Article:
E.V. Sales Are Slowing. Tesla’s Are Slumping.

As sales of Teslas drop and demand for electric vehicles cools — even as more models enter the market — an increasing number of automakers are competing for a slice of a shrinking pie.

Nearly 269,000 electric vehicles were sold in the United States in the first three months of this year, according to Kelley Blue Book. That was a 2.6 percent increase from the same period last year, but a 7.3 decrease from the final quarter of 2023. And amid the quarter-to-quarter slowdown in the industry, Tesla’s market share has fallen from 62 percent at the start of 2023 to 51 percent now.

Elon Musk told employees on Monday that Tesla would cut 10 percent of its work force. Investors, in turn, have been spooked: Tesla’s stock price has dropped over 30 percent this year, erasing billions of dollars in market capitalization.

Tesla sales fell more than 13 percent compared with the first quarter last year, while most of its emerging competitors saw double or even triple-digit growth. Legacy car brands like Hyundai, Mercedes and BMW have also increased their E.V. sales and chipped away at Tesla’s market share.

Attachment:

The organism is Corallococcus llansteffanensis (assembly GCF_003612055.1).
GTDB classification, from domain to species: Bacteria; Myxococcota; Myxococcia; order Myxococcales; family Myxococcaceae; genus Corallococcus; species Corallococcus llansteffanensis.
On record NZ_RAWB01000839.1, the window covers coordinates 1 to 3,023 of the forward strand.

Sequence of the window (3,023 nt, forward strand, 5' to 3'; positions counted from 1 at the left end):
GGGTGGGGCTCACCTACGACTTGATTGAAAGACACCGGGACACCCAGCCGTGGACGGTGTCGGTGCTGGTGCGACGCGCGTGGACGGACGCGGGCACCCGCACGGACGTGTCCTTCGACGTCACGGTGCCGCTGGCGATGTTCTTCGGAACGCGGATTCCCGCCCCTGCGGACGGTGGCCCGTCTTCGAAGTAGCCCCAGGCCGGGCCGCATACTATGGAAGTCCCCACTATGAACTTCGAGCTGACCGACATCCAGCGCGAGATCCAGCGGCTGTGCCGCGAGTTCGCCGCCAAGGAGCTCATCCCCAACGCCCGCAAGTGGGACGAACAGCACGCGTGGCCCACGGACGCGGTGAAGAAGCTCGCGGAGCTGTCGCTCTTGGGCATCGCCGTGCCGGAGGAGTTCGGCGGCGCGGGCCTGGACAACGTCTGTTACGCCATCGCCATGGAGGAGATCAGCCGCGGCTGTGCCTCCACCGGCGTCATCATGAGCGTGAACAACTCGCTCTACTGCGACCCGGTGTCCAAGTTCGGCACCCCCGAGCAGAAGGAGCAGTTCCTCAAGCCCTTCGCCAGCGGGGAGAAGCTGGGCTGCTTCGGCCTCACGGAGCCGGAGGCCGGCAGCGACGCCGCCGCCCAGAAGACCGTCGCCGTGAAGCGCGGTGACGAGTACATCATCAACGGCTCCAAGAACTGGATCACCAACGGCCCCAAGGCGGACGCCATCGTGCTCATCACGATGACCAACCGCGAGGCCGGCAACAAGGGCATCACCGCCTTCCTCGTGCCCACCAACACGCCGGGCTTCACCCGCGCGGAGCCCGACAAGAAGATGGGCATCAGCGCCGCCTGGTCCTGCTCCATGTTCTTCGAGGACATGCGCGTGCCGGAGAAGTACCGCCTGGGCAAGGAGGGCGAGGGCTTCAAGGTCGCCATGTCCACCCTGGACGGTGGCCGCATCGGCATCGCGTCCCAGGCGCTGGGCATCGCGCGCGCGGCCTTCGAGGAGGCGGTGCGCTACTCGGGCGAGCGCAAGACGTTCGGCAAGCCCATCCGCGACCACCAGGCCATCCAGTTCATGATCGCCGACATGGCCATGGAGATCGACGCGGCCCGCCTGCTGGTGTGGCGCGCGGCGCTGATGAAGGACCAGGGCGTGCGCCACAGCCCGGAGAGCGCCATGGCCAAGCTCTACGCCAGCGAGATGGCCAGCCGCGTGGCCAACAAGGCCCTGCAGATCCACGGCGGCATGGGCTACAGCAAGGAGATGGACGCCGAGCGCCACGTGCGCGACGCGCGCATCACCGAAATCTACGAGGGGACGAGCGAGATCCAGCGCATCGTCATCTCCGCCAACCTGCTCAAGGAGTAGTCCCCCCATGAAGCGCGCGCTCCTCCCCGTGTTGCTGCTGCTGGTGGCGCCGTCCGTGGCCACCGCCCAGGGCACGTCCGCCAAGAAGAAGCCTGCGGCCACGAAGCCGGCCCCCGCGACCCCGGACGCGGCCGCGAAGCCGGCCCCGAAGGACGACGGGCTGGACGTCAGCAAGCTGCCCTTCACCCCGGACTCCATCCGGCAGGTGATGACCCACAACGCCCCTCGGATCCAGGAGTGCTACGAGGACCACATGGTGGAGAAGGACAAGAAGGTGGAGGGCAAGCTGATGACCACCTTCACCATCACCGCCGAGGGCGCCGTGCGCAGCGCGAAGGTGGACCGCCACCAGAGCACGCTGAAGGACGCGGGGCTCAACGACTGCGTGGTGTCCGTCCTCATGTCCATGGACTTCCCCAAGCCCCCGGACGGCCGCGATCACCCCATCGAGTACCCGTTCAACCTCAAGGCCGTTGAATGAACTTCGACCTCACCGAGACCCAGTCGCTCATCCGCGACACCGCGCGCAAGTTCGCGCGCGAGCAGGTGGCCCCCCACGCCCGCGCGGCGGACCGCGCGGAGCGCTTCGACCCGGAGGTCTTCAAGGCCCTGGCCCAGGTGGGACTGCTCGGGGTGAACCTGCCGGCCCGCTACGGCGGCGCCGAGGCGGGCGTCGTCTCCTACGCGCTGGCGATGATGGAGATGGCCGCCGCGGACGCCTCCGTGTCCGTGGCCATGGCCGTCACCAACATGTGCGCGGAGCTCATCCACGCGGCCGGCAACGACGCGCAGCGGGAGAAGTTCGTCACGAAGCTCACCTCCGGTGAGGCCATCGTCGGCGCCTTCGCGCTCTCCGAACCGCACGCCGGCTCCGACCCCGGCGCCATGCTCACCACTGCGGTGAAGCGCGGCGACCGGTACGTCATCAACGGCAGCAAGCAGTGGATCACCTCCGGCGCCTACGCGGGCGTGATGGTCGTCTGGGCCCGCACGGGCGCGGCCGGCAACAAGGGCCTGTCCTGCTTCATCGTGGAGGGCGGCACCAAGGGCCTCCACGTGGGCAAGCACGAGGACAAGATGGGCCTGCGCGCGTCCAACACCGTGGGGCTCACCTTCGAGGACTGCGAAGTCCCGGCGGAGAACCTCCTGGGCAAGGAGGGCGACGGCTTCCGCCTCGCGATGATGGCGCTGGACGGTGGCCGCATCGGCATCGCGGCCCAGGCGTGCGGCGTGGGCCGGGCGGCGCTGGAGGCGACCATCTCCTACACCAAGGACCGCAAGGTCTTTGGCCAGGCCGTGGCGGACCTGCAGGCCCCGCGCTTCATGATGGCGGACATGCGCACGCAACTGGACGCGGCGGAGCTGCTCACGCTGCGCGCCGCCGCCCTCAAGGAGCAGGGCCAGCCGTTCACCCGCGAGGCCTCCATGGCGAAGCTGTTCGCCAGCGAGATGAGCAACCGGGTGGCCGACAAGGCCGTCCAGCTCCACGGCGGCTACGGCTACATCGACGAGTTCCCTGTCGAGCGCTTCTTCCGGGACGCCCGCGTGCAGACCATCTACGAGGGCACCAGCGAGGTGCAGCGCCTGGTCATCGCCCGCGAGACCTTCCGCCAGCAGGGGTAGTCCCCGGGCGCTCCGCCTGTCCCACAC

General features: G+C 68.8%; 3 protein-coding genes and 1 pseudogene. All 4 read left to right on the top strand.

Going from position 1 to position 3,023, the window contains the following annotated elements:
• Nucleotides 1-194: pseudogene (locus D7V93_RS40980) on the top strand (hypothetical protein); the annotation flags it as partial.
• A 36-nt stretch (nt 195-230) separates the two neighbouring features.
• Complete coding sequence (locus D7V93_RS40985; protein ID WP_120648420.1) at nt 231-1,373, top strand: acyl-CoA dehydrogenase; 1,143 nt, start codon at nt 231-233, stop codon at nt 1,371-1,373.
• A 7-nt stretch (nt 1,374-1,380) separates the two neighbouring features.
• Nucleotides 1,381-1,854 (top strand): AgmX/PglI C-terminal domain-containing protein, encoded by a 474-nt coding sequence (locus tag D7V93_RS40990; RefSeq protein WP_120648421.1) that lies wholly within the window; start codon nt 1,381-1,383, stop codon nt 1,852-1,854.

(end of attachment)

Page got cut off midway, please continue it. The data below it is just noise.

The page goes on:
Ford’s E.V. market share jumped to 7.4 percent from 4.2 percent in the past year, making it the second-largest electric vehicle brand in the United States. Ford, however, announced this month that it was slowing down its E.V. production plans in response to slowing demand.

The increased competition comes as President Biden has sought to promote the transition to E.V.s. Mr. Biden has set the ambitious goal of having E.V.s make up half of all cars sold in the country by 2030. Currently, they make up less than 20 percent of new vehicle registrations.

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